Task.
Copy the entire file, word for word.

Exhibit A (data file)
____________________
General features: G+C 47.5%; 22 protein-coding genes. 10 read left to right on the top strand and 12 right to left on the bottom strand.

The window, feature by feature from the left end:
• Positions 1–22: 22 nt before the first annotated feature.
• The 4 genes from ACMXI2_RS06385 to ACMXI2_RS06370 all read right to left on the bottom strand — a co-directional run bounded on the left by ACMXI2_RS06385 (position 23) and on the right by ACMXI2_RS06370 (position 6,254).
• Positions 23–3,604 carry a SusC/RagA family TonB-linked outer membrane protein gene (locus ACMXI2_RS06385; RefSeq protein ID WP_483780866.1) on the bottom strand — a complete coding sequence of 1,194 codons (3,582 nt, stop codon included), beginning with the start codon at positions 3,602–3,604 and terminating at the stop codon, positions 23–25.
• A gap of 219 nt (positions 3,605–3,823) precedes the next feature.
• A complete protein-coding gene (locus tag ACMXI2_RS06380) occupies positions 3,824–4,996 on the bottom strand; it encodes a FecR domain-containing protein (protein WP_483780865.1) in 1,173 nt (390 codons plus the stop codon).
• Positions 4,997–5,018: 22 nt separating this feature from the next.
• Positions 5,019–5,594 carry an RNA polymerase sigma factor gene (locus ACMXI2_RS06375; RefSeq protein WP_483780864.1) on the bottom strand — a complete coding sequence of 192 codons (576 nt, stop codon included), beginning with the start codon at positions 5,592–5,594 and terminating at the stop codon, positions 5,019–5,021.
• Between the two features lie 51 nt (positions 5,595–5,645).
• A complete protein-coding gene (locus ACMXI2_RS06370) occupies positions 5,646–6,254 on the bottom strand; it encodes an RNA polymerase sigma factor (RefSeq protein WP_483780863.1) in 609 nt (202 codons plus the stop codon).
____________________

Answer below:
General features: G+C 47.5%; 22 protein-coding genes. 10 read left to right on the top strand and 12 right to left on the bottom strand.

The window, feature by feature from the left end:
• Positions 1–22: 22 nt before the first annotated feature.
• The 4 genes from ACMXI2_RS06385 to ACMXI2_RS06370 all read right to left on the bottom strand — a co-directional run bounded on the left by ACMXI2_RS06385 (position 23) and on the right by ACMXI2_RS06370 (position 6,254).
• Positions 23–3,604 carry a SusC/RagA family TonB-linked outer membrane protein gene (locus ACMXI2_RS06385; RefSeq protein ID WP_483780866.1) on the bottom strand — a complete coding sequence of 1,194 codons (3,582 nt, stop codon included), beginning with the start codon at positions 3,602–3,604 and terminating at the stop codon, positions 23–25.
• A gap of 219 nt (positions 3,605–3,823) precedes the next feature.
• A complete protein-coding gene (locus tag ACMXI2_RS06380) occupies positions 3,824–4,996 on the bottom strand; it encodes a FecR domain-containing protein (protein WP_483780865.1) in 1,173 nt (390 codons plus the stop codon).
• Positions 4,997–5,018: 22 nt separating this feature from the next.
• Positions 5,019–5,594 carry an RNA polymerase sigma factor gene (locus ACMXI2_RS06375; RefSeq protein WP_483780864.1) on the bottom strand — a complete coding sequence of 192 codons (576 nt, stop codon included), beginning with the start codon at positions 5,592–5,594 and terminating at the stop codon, positions 5,019–5,021.
• Between the two features lie 51 nt (positions 5,595–5,645).
• A complete protein-coding gene (locus ACMXI2_RS06370) occupies positions 5,646–6,254 on the bottom strand; it encodes an RNA polymerase sigma factor (RefSeq protein WP_483780863.1) in 609 nt (202 codons plus the stop codon).